Friday 23 February 2018

Foley call a sign of Trap's firm resolve

Daniel McDonnell

Daniel McDonnell

NO TIME FOR SENTIMENT: THE Euro 2012 preparations are two weeks old and, already, it's been a busy time for the Irish management team. Giovanni Trapattoni has been earning his money with a series of tough calls as the most important event in recent Irish football history looms over the horizon.

"It is my duty to make decisions, for the sake of the team and for the sake of the country," said Trapattoni on Tuesday night, explaining the reasoning behind omitting Kevin Foley from his squad and including Paul McShane. "It is a sensitive time, but I must disregard personal feelings."

Certainly, Ireland's manager is in the zone when it comes to the difficult decisions. This is no time for sentiment.


Unquestionably, calling Foley for a meeting on Tuesday and telling him he wouldn't be going to Poland was the toughest moment for the Irish boss.

But he still went ahead and did it, reasoning that McShane would provide back-up for centre-halves Richard Dunne, Sean St Ledger and Darren O'Dea -- all of whom are short of 100pc fitness. With Paul Green covering the defensive midfield berth that Foley also serviced, the Wolves man suddenly became expendable.


First of all, this is a man who has spent six years around the squad and earned just eight caps, but continues to report for duty and has never kicked up a fuss about his persistent exclusion.

His outburst post-match on Tuesday was therefore a surprise, but perfectly understandable. Foley arrived on the first day a fortnight ago, determined to work on his fitness, and his hamstring recuperation went to plan. He wanted to play in last Saturday's game with Bosnia, but Trapattoni told him to rest up.

McShane played at right-back in the Bosnian game instead, and then Foley is sent home before getting a chance to make an impression in a match of substance. It wouldn't have solved his lack of centre-half experience, so he would probably have missed out anyway, but he would have preferred if the manager was straight with him.


Foley's mates in the squad were down about his exclusion, but then McShane is one of that number -- they have come up through the ranks together -- so there are two sides to the tale.

After the meeting with the Tuscans, staff members and other players came up to give Foley a hug and a special pat on the back. But footballers can't afford to be too emotional.

They tend to just get on with things, working in a business where dressing-rooms can have revolving doors. For those who remain, a career highlight beckons. Once they land in Poland, excitement will take over.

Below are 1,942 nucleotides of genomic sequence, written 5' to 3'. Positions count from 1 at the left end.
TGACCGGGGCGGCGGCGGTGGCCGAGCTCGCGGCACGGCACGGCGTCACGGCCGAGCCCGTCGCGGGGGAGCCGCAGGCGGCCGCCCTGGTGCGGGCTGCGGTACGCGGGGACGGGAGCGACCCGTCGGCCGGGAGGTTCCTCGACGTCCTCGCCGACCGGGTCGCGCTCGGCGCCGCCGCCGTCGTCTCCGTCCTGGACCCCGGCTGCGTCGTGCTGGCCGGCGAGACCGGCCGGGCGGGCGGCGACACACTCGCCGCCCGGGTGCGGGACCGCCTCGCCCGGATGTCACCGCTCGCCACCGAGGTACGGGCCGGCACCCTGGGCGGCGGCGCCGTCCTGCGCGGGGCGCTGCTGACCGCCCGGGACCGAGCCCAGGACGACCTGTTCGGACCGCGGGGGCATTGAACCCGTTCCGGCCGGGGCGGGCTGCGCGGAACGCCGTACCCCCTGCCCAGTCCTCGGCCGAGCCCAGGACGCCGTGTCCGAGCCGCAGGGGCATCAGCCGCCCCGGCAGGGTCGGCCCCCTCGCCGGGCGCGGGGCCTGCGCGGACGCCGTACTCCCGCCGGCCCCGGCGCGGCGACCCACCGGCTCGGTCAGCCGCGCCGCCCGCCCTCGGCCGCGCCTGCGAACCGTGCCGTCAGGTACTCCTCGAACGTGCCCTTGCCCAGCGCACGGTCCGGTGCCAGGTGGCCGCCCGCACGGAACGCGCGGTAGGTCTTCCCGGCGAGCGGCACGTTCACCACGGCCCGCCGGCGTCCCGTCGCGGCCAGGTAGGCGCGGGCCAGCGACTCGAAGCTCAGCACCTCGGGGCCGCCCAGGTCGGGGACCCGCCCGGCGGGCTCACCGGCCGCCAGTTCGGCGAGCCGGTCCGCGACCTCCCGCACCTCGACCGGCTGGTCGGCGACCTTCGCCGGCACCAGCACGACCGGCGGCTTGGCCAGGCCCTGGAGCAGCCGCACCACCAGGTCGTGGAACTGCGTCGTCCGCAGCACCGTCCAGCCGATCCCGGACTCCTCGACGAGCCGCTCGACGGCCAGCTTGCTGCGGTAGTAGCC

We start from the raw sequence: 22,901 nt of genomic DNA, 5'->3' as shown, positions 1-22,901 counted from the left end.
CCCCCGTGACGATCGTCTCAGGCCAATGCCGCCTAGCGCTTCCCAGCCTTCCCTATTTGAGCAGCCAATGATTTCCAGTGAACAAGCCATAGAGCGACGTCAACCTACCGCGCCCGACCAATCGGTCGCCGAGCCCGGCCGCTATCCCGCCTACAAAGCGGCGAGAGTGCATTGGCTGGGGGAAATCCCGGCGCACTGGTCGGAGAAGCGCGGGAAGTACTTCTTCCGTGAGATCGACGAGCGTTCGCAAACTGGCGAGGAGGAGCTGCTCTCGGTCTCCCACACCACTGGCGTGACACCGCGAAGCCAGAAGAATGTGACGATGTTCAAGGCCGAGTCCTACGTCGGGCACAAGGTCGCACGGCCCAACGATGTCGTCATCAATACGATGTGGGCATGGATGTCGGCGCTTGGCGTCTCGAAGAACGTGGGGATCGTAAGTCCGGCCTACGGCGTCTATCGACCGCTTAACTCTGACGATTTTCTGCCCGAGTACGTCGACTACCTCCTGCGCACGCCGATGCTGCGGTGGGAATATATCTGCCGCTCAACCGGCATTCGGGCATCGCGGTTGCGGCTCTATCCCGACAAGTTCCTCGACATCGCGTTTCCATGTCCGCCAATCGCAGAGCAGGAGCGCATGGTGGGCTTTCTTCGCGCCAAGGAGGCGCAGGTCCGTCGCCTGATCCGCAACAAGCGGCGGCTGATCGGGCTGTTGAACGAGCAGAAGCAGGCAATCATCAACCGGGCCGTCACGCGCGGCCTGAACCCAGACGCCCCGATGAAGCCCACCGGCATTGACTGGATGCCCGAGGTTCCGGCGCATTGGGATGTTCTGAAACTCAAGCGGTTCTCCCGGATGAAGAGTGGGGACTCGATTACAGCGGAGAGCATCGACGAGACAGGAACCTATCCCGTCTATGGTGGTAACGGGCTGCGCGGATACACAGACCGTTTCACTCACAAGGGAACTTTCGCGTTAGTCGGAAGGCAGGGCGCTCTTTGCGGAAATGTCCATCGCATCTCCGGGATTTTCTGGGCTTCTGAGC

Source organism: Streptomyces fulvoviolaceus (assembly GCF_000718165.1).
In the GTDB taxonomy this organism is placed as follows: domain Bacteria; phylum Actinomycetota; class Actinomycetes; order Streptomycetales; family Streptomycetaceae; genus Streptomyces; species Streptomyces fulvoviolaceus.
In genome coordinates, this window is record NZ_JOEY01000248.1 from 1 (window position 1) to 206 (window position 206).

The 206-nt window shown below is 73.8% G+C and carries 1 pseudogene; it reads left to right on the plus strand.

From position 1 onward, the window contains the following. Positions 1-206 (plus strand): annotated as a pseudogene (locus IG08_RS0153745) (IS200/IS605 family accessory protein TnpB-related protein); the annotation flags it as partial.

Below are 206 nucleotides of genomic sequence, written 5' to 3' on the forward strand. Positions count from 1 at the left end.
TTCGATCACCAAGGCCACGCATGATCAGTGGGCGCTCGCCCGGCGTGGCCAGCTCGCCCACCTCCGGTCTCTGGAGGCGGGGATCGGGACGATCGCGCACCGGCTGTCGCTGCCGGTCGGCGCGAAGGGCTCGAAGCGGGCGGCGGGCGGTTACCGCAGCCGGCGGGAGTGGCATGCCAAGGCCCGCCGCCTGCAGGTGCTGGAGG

While he remains a smiling, genial figure in the company of the media and strangers, he's been in intense form around the camp. Although he was said to be quite emotional when it came to the Foley situation, that was a surprise compared to his normal attitude.

He didn't consistently win trophies throughout his career by being Mr Nice Guy. Right now, his priority is getting the best 11 on the pitch for Croatia. John O'Shea was admonished for playing in Sunderland's final game of the season, while he added Shay Given would be an idiot to play against Bosnia. Given knew that wouldn't be possible after a trip to see his preferred knee specialist.


The main thing for Trapattoni is that he hasn't lost any of his marquee names. In the positive category, Dunne and Robbie Keane were a worry, but they have both come through the Saturday and Tuesday games without any apparent difficulty.

Given and O'Shea are now stepping up their training with a view to the game with Hungary on Monday. Keith Fahey's groin injury has weakened the quality of his midfield reserves; Green is defensive cover, but if Ireland are behind and need invention, then Darron Gibson is the only option.

On the plus side, however, James McClean is growing into the squad, while Shane Long and Jonathan Walters are other men on form who have shown they are capable of functioning effectively as impact subs.

Irish Independent

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